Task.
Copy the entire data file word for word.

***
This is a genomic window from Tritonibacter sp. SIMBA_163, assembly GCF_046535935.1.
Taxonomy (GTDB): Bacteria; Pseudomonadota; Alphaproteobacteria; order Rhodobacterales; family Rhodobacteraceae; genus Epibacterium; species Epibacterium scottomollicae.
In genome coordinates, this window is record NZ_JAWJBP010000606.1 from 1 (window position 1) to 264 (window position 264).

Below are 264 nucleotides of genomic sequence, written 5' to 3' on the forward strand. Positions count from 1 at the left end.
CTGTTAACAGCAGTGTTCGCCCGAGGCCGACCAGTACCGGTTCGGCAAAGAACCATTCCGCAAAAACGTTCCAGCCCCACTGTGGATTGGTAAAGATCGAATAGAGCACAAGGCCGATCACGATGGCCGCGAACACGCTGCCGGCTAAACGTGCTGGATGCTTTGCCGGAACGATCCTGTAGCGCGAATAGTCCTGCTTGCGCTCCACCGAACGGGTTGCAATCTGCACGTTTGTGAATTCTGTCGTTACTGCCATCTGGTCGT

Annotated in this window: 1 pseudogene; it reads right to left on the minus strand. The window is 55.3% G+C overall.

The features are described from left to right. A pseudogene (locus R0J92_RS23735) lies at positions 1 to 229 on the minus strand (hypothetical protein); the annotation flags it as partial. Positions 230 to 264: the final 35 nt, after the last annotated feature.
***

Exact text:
This is a genomic window from Tritonibacter sp. SIMBA_163, assembly GCF_046535935.1.
Taxonomy (GTDB): Bacteria; Pseudomonadota; Alphaproteobacteria; order Rhodobacterales; family Rhodobacteraceae; genus Epibacterium; species Epibacterium scottomollicae.
In genome coordinates, this window is record NZ_JAWJBP010000606.1 from 1 (window position 1) to 264 (window position 264).

Below are 264 nucleotides of genomic sequence, written 5' to 3' on the forward strand. Positions count from 1 at the left end.
CTGTTAACAGCAGTGTTCGCCCGAGGCCGACCAGTACCGGTTCGGCAAAGAACCATTCCGCAAAAACGTTCCAGCCCCACTGTGGATTGGTAAAGATCGAATAGAGCACAAGGCCGATCACGATGGCCGCGAACACGCTGCCGGCTAAACGTGCTGGATGCTTTGCCGGAACGATCCTGTAGCGCGAATAGTCCTGCTTGCGCTCCACCGAACGGGTTGCAATCTGCACGTTTGTGAATTCTGTCGTTACTGCCATCTGGTCGT

Annotated in this window: 1 pseudogene; it reads right to left on the minus strand. The window is 55.3% G+C overall.

The features are described from left to right. A pseudogene (locus R0J92_RS23735) lies at positions 1 to 229 on the minus strand (hypothetical protein); the annotation flags it as partial. Positions 230 to 264: the final 35 nt, after the last annotated feature.